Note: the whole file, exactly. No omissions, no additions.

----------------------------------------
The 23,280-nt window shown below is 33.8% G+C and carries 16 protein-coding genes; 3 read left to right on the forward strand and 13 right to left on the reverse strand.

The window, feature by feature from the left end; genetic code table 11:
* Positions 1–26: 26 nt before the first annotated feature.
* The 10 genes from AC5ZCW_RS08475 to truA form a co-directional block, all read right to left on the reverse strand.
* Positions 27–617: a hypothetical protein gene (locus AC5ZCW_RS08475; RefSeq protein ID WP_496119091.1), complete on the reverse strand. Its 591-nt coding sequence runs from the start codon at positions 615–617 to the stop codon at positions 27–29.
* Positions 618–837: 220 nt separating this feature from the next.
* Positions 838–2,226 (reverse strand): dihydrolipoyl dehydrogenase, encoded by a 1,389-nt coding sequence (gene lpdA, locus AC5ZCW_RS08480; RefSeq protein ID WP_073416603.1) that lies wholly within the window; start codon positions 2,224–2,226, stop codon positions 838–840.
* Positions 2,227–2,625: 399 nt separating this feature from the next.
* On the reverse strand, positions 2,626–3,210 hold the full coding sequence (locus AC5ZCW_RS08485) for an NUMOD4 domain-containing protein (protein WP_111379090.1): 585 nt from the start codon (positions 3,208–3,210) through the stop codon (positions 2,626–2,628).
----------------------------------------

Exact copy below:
The 23,280-nt window shown below is 33.8% G+C and carries 16 protein-coding genes; 3 read left to right on the forward strand and 13 right to left on the reverse strand.

The window, feature by feature from the left end; genetic code table 11:
* Positions 1–26: 26 nt before the first annotated feature.
* The 10 genes from AC5ZCW_RS08475 to truA form a co-directional block, all read right to left on the reverse strand.
* Positions 27–617: a hypothetical protein gene (locus AC5ZCW_RS08475; RefSeq protein ID WP_496119091.1), complete on the reverse strand. Its 591-nt coding sequence runs from the start codon at positions 615–617 to the stop codon at positions 27–29.
* Positions 618–837: 220 nt separating this feature from the next.
* Positions 838–2,226 (reverse strand): dihydrolipoyl dehydrogenase, encoded by a 1,389-nt coding sequence (gene lpdA, locus AC5ZCW_RS08480; RefSeq protein ID WP_073416603.1) that lies wholly within the window; start codon positions 2,224–2,226, stop codon positions 838–840.
* Positions 2,227–2,625: 399 nt separating this feature from the next.
* On the reverse strand, positions 2,626–3,210 hold the full coding sequence (locus AC5ZCW_RS08485) for an NUMOD4 domain-containing protein (protein WP_111379090.1): 585 nt from the start codon (positions 3,208–3,210) through the stop codon (positions 2,626–2,628).